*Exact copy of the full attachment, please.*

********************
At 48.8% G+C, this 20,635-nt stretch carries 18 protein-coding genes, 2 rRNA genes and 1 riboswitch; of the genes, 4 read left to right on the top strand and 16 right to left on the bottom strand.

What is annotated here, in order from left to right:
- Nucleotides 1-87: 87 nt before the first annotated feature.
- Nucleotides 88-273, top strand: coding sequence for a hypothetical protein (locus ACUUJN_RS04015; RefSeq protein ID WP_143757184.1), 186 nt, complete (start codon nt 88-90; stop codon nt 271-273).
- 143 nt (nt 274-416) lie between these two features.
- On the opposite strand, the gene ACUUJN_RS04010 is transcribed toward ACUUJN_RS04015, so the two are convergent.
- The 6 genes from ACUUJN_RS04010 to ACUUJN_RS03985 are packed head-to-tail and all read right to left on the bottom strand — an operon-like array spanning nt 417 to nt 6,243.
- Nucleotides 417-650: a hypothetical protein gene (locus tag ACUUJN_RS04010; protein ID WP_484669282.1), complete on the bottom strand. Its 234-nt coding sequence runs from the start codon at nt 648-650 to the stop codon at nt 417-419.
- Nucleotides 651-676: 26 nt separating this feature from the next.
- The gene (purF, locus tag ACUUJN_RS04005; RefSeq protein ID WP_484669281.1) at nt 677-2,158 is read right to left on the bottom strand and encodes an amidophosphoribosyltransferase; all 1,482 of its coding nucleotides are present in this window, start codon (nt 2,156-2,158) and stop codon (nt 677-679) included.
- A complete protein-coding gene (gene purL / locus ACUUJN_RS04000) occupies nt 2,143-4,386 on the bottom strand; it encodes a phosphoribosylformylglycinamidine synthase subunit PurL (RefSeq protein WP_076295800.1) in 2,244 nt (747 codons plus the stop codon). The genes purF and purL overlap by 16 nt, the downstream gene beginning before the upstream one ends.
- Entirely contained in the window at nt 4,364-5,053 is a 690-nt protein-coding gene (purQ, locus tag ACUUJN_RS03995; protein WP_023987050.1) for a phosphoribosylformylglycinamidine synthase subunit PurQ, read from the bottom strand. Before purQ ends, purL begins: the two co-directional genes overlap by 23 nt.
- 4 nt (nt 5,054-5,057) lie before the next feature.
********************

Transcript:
At 48.8% G+C, this 20,635-nt stretch carries 18 protein-coding genes, 2 rRNA genes and 1 riboswitch; of the genes, 4 read left to right on the top strand and 16 right to left on the bottom strand.

What is annotated here, in order from left to right:
- Nucleotides 1-87: 87 nt before the first annotated feature.
- Nucleotides 88-273, top strand: coding sequence for a hypothetical protein (locus ACUUJN_RS04015; RefSeq protein ID WP_143757184.1), 186 nt, complete (start codon nt 88-90; stop codon nt 271-273).
- 143 nt (nt 274-416) lie between these two features.
- On the opposite strand, the gene ACUUJN_RS04010 is transcribed toward ACUUJN_RS04015, so the two are convergent.
- The 6 genes from ACUUJN_RS04010 to ACUUJN_RS03985 are packed head-to-tail and all read right to left on the bottom strand — an operon-like array spanning nt 417 to nt 6,243.
- Nucleotides 417-650: a hypothetical protein gene (locus tag ACUUJN_RS04010; protein ID WP_484669282.1), complete on the bottom strand. Its 234-nt coding sequence runs from the start codon at nt 648-650 to the stop codon at nt 417-419.
- Nucleotides 651-676: 26 nt separating this feature from the next.
- The gene (purF, locus tag ACUUJN_RS04005; RefSeq protein ID WP_484669281.1) at nt 677-2,158 is read right to left on the bottom strand and encodes an amidophosphoribosyltransferase; all 1,482 of its coding nucleotides are present in this window, start codon (nt 2,156-2,158) and stop codon (nt 677-679) included.
- A complete protein-coding gene (gene purL / locus ACUUJN_RS04000) occupies nt 2,143-4,386 on the bottom strand; it encodes a phosphoribosylformylglycinamidine synthase subunit PurL (RefSeq protein WP_076295800.1) in 2,244 nt (747 codons plus the stop codon). The genes purF and purL overlap by 16 nt, the downstream gene beginning before the upstream one ends.
- Entirely contained in the window at nt 4,364-5,053 is a 690-nt protein-coding gene (purQ, locus tag ACUUJN_RS03995; protein WP_023987050.1) for a phosphoribosylformylglycinamidine synthase subunit PurQ, read from the bottom strand. Before purQ ends, purL begins: the two co-directional genes overlap by 23 nt.
- 4 nt (nt 5,054-5,057) lie before the next feature.